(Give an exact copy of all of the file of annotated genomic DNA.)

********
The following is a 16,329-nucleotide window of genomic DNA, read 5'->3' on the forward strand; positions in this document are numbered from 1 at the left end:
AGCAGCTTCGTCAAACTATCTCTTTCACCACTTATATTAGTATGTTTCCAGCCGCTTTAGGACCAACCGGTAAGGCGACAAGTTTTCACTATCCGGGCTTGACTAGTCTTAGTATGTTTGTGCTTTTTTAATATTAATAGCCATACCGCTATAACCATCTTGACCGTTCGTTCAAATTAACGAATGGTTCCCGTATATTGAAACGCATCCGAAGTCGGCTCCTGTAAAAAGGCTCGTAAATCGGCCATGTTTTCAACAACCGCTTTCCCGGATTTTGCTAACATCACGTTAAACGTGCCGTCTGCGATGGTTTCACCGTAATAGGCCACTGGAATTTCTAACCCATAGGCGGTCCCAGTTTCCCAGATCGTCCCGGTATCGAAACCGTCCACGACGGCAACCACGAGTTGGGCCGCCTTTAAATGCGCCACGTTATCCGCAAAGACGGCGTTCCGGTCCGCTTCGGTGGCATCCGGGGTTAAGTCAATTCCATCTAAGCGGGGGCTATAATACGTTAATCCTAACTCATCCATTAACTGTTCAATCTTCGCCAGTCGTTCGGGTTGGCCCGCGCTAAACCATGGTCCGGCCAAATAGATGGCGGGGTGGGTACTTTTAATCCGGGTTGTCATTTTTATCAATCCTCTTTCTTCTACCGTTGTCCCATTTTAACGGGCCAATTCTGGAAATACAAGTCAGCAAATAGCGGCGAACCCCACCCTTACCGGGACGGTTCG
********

The following is a 16,329-nucleotide window of genomic DNA, read 5'->3' on the forward strand; positions in this document are numbered from 1 at the left end:
AGCAGCTTCGTCAAACTATCTCTTTCACCACTTATATTAGTATGTTTCCAGCCGCTTTAGGACCAACCGGTAAGGCGACAAGTTTTCACTATCCGGGCTTGACTAGTCTTAGTATGTTTGTGCTTTTTTAATATTAATAGCCATACCGCTATAACCATCTTGACCGTTCGTTCAAATTAACGAATGGTTCCCGTATATTGAAACGCATCCGAAGTCGGCTCCTGTAAAAAGGCTCGTAAATCGGCCATGTTTTCAACAACCGCTTTCCCGGATTTTGCTAACATCACGTTAAACGTGCCGTCTGCGATGGTTTCACCGTAATAGGCCACTGGAATTTCTAACCCATAGGCGGTCCCAGTTTCCCAGATCGTCCCGGTATCGAAACCGTCCACGACGGCAACCACGAGTTGGGCCGCCTTTAAATGCGCCACGTTATCCGCAAAGACGGCGTTCCGGTCCGCTTCGGTGGCATCCGGGGTTAAGTCAATTCCATCTAAGCGGGGGCTATAATACGTTAATCCTAACTCATCCATTAACTGTTCAATCTTCGCCAGTCGTTCGGGTTGGCCCGCGCTAAACCATGGTCCGGCCAAATAGATGGCGGGGTGGGTACTTTTAATCCGGGTTGTCATTTTTATCAATCCTCTTTCTTCTACCGTTGTCCCATTTTAACGGGCCAATTCTGGAAATACAAGTCAGCAAATAGCGGCGAACCCCACCCTTACCGGGACGGTTCG